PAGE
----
Sunday, December 10, 2006
The Black Icon--Chapter Eight +
Spring of l942 found the family in high spirits. Mail from Germany now arrived every week. Michael wold include a healthy banknote in each letter. Sophia bought clothes and food for the family. The near-starvation of the past winter now seemed a bad dream. And then Michael announced that he was coming home on a furlough.
In a month he arrived, resplendent and strange: bright brown suit to match his eyes; loud, wide rainbow tie, and two-tone shoes, the latest thing in Germany. Shiny patent leather suitcase full of dry goods and toys for the children. And a gunnysack full of blackmarket items.
Genyk was thrilled by this modish stranger who was no one less than his own father, back from a distant land, filling the children's hand with toys, telling them all about the Rhineland and its castles, promising Genyk and Katerina that they too would see Germany soon.
Genyk spent hours firing off his shiny new flame-spitting pistol. Past suffering was forgotten. Genyk felt he would always be safe and secure in the care of this distant god who was his father.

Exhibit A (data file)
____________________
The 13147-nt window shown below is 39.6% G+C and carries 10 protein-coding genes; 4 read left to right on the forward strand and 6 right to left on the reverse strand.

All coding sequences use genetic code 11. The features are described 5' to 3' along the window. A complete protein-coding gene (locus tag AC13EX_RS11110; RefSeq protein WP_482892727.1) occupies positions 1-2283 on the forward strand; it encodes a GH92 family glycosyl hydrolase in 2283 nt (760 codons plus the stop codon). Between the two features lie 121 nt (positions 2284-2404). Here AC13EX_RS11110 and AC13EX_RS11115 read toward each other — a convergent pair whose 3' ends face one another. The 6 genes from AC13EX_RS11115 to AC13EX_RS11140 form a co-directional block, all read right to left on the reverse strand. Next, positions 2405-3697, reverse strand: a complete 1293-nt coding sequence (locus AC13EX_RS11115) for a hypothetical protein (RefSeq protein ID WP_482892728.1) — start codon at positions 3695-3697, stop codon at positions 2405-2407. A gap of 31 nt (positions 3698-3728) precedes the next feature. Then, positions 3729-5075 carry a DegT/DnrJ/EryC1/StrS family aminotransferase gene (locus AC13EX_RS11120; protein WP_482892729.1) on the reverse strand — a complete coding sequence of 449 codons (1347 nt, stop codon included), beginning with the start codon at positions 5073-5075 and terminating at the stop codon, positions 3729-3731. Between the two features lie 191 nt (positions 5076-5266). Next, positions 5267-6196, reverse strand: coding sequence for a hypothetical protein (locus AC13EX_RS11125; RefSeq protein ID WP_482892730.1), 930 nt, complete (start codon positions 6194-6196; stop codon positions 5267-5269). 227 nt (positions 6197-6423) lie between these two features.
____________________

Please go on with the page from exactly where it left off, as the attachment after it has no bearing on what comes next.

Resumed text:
The family took the train to Kolomya, the nearest town and had a photograph taken, Genyk standing at the end of the Podolski family lineup, not knowing what was going on until the portrait arrived a few days later. There was his father, looking prosperous and healthy, rich chesnut hair not a bit spoiled by the sepia tone, character lines already forming handsomely around the straight, resolute mouth. And Mother, her bright print kerchief restraining the long, gypsy-black hair, breasts straining trhough a man's suitcoat, striped, yellow silk skirt covering her thighs. Katerina, prim and efficient-looking in her simple, but well-embroidered peasant outfit. And there, at the end of the line, stood Genyk, a blond, round-faced child. Small mouth and puffy cheeks; well fed and healthy.